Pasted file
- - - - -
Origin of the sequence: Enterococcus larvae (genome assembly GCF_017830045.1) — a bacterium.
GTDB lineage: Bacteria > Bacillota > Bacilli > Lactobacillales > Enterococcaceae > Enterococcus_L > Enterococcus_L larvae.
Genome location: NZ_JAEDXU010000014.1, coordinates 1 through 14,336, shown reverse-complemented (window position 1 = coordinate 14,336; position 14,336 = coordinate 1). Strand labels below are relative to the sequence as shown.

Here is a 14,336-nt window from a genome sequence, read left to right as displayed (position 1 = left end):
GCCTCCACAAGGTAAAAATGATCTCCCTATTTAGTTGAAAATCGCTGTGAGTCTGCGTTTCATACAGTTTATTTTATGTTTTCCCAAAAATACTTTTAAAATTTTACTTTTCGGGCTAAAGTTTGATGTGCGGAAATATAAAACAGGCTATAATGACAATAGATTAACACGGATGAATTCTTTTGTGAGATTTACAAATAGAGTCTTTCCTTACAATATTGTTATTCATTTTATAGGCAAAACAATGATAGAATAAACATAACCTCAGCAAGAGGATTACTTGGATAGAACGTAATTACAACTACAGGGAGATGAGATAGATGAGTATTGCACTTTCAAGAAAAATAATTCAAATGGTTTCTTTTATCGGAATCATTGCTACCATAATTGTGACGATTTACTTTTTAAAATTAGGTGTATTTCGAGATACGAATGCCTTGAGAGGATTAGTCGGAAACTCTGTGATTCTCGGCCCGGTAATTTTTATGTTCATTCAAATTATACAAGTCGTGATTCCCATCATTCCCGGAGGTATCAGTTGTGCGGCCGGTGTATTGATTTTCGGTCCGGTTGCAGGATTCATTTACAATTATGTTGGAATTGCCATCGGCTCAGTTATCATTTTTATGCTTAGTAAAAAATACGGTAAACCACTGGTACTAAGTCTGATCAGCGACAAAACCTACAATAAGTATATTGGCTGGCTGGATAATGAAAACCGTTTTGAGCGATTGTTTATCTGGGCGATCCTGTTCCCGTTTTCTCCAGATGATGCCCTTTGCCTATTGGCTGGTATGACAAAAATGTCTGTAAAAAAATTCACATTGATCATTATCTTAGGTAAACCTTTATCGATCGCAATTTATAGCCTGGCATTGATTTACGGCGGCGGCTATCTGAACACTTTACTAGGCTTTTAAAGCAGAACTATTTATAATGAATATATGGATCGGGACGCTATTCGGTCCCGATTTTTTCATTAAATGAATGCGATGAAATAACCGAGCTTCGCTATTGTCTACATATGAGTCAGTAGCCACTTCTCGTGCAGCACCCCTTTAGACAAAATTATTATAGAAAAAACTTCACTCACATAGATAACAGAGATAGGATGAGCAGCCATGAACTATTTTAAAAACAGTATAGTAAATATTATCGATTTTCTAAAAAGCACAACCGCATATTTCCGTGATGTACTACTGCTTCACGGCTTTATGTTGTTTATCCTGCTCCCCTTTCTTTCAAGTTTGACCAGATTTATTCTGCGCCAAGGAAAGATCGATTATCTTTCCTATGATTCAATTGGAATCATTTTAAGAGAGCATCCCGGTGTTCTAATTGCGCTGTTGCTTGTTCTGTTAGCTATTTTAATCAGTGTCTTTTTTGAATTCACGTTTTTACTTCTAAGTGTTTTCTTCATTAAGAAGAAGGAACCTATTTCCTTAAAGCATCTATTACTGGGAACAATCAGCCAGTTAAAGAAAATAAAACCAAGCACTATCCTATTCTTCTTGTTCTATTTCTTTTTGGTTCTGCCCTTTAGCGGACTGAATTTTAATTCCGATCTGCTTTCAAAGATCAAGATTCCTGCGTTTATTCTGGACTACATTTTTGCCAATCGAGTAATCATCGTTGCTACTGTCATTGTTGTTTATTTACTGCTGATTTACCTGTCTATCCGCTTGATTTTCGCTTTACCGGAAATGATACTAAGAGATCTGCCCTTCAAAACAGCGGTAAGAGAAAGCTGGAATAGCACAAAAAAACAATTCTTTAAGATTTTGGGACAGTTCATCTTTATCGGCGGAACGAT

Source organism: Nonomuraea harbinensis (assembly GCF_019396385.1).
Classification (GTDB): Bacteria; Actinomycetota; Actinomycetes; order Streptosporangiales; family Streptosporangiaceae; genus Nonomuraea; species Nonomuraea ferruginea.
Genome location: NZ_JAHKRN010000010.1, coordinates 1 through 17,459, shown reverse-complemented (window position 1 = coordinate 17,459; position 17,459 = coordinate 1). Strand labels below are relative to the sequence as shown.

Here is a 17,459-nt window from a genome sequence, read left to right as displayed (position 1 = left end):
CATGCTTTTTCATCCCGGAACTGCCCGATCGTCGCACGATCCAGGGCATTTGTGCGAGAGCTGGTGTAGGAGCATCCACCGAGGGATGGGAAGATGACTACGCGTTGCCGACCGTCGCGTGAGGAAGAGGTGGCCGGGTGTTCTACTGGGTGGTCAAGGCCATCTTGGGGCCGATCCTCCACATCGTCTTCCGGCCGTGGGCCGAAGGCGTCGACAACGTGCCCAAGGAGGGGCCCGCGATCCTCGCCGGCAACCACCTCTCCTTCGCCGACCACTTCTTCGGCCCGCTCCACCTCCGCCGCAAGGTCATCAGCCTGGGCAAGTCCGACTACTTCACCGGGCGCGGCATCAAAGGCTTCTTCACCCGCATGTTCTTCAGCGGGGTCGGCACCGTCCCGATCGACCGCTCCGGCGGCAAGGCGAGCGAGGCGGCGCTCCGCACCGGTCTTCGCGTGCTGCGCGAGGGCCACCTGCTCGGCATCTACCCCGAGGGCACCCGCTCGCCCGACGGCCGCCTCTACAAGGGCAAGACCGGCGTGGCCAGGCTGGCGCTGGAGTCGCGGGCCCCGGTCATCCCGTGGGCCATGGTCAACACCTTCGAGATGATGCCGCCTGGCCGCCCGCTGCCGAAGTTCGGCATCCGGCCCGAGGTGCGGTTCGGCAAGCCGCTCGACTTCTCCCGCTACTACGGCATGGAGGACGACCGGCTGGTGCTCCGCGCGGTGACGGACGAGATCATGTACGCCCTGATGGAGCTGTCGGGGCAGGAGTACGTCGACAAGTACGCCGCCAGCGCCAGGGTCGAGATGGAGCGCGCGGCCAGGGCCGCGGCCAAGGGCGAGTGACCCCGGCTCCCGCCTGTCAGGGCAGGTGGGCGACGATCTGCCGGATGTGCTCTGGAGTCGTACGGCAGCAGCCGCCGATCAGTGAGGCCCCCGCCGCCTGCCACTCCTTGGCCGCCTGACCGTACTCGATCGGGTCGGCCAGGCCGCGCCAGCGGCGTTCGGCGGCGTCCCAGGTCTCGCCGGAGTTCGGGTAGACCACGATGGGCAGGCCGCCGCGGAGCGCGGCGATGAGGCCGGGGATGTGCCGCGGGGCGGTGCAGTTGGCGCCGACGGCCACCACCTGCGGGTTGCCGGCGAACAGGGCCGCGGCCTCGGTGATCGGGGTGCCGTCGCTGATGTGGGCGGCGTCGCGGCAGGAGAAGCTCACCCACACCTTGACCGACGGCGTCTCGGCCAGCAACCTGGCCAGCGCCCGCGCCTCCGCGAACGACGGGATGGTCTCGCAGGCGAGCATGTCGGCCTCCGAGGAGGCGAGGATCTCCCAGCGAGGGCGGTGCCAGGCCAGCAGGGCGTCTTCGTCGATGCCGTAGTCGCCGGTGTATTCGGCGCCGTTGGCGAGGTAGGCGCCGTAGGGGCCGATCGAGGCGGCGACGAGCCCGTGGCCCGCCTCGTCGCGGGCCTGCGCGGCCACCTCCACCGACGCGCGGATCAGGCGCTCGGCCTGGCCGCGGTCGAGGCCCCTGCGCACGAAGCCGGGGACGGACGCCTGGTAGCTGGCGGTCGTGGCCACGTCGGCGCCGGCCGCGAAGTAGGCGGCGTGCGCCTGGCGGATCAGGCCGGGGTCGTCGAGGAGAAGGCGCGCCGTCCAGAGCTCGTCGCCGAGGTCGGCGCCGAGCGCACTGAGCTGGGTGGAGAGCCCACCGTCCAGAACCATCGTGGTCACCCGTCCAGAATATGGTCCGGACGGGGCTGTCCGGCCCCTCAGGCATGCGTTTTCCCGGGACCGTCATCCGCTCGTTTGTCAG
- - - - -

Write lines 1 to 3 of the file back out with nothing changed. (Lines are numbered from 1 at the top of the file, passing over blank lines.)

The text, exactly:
Origin of the sequence: Enterococcus larvae (genome assembly GCF_017830045.1) — a bacterium.
GTDB lineage: Bacteria > Bacillota > Bacilli > Lactobacillales > Enterococcaceae > Enterococcus_L > Enterococcus_L larvae.
Genome location: NZ_JAEDXU010000014.1, coordinates 1 through 14,336, shown reverse-complemented (window position 1 = coordinate 14,336; position 14,336 = coordinate 1). Strand labels below are relative to the sequence as shown.